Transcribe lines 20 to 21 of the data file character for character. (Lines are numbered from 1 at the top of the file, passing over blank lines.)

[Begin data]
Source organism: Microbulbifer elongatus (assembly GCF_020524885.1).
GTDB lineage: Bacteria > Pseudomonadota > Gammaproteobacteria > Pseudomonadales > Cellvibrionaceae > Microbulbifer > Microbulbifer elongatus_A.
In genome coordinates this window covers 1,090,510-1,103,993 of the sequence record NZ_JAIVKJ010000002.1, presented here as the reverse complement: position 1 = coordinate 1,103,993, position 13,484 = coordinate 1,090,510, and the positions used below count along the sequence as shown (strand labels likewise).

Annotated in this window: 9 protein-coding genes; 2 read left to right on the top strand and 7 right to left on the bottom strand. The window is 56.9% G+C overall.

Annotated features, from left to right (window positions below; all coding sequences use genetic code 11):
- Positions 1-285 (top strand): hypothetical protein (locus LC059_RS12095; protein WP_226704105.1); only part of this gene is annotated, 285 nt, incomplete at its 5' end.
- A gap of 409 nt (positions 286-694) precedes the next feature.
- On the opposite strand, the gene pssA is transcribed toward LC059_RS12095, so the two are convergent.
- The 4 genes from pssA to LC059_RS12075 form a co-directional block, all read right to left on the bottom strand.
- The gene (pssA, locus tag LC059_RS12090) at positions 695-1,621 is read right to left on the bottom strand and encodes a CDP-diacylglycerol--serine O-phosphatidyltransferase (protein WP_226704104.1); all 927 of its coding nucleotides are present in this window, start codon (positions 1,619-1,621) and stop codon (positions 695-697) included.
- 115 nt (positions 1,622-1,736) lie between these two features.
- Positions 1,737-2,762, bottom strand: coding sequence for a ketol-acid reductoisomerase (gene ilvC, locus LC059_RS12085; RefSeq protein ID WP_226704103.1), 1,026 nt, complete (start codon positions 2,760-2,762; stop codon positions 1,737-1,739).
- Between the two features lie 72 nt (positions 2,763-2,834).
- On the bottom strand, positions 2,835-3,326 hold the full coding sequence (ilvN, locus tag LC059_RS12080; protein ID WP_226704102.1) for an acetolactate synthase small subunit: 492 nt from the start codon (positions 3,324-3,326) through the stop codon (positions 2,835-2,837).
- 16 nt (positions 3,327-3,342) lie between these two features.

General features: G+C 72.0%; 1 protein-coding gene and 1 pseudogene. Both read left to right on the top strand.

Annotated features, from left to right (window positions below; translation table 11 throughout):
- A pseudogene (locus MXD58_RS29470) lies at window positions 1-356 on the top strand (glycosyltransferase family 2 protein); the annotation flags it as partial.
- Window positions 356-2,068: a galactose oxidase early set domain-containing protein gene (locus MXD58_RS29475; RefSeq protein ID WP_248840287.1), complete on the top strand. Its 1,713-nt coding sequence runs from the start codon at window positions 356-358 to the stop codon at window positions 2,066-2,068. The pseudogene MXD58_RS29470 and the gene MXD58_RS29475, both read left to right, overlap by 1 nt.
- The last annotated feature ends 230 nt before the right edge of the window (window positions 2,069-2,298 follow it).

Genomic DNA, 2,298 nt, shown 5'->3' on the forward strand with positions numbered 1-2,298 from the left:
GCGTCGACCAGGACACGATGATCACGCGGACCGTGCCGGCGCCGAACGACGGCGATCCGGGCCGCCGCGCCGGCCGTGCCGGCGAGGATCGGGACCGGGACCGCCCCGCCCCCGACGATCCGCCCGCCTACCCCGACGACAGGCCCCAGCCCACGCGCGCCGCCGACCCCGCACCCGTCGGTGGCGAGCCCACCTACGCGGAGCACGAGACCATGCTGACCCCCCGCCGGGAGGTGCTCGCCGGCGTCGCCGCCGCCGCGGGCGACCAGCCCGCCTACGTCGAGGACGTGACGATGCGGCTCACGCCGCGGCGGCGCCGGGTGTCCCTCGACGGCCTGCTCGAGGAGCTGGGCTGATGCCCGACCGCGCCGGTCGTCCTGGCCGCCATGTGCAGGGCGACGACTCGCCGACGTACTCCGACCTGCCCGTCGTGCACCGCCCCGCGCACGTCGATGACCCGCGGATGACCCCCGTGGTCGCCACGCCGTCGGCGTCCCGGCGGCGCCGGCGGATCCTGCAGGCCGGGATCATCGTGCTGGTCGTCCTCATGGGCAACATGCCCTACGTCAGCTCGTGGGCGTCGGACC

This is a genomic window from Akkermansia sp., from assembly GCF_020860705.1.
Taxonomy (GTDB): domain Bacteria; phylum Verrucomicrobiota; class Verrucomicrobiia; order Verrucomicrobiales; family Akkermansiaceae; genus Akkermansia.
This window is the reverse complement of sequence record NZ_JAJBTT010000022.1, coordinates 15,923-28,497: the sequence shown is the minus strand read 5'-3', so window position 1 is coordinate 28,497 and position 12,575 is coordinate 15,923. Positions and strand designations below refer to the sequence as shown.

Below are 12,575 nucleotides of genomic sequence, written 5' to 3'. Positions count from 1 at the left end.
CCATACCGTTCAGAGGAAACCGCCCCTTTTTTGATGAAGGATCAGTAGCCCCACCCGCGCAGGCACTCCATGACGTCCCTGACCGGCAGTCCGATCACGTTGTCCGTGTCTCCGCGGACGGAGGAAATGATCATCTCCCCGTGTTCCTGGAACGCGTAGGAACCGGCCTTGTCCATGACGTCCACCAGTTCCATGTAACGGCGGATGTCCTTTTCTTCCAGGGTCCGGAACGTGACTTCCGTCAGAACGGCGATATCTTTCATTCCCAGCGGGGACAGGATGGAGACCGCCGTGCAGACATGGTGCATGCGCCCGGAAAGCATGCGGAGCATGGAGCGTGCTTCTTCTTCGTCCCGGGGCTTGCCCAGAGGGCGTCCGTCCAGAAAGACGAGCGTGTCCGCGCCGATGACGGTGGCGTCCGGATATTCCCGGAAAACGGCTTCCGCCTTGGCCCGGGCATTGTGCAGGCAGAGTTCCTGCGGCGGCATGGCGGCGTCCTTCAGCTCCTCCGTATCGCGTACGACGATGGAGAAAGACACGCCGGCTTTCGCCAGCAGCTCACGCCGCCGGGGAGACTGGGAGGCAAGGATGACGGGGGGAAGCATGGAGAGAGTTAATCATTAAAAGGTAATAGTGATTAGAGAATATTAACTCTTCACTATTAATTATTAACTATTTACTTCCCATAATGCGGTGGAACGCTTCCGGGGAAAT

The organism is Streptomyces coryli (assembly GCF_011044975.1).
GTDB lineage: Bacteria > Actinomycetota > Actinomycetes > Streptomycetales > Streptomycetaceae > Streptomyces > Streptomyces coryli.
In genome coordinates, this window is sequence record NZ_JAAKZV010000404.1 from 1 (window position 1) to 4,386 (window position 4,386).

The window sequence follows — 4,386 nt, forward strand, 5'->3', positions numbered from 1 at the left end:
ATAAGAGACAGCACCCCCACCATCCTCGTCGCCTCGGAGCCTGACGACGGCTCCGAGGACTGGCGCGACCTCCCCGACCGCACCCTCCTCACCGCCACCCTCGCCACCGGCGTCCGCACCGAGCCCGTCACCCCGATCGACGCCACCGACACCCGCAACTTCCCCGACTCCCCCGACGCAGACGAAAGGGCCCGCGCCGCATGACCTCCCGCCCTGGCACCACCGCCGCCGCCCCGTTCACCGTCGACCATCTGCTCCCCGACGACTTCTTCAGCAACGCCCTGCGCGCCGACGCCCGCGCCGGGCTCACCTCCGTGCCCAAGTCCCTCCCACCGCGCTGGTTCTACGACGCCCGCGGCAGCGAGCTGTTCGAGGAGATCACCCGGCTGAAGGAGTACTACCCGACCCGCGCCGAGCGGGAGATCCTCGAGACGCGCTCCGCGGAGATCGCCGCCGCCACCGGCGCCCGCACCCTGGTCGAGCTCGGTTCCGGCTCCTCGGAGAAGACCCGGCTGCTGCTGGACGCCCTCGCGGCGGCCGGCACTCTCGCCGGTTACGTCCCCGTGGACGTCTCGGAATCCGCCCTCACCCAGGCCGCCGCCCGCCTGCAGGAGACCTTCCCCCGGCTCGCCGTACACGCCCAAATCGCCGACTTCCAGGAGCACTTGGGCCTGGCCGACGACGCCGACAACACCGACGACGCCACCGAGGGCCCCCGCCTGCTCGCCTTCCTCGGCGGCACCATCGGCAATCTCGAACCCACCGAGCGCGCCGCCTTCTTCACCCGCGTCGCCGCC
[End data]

- The last annotated feature ends 230 nt before the right edge of the window (window positions 2,069-2,298 follow it).

Genomic DNA, 2,298 nt, shown 5'->3' on the forward strand with positions numbered 1-2,298 from the left: